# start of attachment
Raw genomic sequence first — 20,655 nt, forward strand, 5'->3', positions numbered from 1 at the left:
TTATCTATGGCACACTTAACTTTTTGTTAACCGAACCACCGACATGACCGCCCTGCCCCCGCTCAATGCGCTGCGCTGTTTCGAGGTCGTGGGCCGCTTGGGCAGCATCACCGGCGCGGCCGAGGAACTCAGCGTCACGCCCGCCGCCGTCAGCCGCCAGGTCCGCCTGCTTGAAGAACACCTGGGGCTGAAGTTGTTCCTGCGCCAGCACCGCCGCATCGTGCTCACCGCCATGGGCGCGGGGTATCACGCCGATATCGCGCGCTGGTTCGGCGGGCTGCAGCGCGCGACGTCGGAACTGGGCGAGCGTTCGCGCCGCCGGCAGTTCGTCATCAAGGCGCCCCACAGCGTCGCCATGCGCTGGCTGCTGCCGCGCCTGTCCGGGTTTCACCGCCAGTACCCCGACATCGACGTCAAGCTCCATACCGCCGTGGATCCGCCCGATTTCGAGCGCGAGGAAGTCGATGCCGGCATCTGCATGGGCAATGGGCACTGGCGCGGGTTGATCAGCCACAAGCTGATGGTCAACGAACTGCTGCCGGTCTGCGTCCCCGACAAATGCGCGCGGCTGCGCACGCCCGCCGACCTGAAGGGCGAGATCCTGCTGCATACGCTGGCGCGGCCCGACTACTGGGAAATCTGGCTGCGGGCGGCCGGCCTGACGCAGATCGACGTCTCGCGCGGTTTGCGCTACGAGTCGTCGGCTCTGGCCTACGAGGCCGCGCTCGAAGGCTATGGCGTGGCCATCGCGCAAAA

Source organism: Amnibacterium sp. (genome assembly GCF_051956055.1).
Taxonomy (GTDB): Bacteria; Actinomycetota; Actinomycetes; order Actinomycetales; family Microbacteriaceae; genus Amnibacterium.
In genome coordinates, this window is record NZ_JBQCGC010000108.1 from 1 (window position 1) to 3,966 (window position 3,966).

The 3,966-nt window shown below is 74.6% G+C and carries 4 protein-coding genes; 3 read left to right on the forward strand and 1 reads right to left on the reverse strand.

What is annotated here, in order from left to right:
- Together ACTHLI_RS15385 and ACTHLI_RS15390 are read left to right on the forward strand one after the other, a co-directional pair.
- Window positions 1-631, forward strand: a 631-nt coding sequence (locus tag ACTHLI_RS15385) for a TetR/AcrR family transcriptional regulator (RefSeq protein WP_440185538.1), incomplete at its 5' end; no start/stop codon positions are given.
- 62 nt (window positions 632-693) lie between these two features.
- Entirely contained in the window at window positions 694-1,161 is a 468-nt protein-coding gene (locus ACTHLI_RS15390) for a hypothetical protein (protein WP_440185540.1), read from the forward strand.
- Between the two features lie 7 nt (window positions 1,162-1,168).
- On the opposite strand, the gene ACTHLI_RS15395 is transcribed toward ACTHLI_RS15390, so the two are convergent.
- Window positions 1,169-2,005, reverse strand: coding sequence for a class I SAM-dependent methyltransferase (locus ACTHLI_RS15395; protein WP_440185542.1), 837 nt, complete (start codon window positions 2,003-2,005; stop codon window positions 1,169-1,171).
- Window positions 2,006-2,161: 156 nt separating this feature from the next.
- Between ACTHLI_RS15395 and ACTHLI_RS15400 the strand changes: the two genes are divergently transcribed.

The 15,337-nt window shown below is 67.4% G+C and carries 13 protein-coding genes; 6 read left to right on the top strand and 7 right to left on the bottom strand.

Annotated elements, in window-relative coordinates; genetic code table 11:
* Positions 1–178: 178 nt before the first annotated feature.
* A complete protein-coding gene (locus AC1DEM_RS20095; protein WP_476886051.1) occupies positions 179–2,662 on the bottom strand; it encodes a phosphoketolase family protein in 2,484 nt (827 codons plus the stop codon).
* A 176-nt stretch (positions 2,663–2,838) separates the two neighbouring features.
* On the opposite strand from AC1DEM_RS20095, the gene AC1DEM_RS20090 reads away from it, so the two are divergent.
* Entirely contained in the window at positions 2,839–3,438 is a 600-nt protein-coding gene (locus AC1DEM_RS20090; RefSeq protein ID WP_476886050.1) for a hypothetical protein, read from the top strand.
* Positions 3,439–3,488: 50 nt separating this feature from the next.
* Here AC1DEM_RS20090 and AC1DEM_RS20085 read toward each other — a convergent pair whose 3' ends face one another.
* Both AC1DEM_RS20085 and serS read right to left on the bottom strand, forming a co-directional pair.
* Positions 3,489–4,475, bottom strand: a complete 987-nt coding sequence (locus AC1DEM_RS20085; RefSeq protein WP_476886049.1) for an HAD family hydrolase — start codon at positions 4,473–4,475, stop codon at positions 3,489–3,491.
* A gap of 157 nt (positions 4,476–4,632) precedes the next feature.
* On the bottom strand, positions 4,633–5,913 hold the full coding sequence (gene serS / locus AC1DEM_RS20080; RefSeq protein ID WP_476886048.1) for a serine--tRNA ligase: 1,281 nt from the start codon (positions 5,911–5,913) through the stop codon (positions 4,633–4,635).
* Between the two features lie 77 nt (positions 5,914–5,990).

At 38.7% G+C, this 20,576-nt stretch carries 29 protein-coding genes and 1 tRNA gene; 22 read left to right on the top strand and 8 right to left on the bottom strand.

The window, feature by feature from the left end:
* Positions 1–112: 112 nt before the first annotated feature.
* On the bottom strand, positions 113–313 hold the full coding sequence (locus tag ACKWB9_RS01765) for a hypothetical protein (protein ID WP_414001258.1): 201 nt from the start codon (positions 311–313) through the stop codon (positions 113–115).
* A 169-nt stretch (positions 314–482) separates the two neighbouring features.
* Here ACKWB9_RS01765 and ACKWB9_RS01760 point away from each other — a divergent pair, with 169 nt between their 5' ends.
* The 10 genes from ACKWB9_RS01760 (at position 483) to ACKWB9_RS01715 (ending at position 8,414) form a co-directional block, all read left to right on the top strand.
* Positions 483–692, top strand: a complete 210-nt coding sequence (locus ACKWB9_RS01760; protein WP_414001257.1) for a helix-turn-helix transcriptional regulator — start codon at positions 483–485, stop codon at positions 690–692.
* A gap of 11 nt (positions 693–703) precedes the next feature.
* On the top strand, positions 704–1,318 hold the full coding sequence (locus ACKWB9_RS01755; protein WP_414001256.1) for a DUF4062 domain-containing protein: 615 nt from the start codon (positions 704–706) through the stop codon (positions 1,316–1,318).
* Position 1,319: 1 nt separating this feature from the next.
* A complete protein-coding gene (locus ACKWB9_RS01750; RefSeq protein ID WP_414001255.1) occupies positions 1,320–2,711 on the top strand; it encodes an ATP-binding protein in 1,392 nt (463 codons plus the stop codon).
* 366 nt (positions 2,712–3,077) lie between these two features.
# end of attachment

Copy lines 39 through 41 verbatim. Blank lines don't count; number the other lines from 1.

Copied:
* A gap of 11 nt (positions 693–703) precedes the next feature.
* On the top strand, positions 704–1,318 hold the full coding sequence (locus ACKWB9_RS01755; protein WP_414001256.1) for a DUF4062 domain-containing protein: 615 nt from the start codon (positions 704–706) through the stop codon (positions 1,316–1,318).
* Position 1,319: 1 nt separating this feature from the next.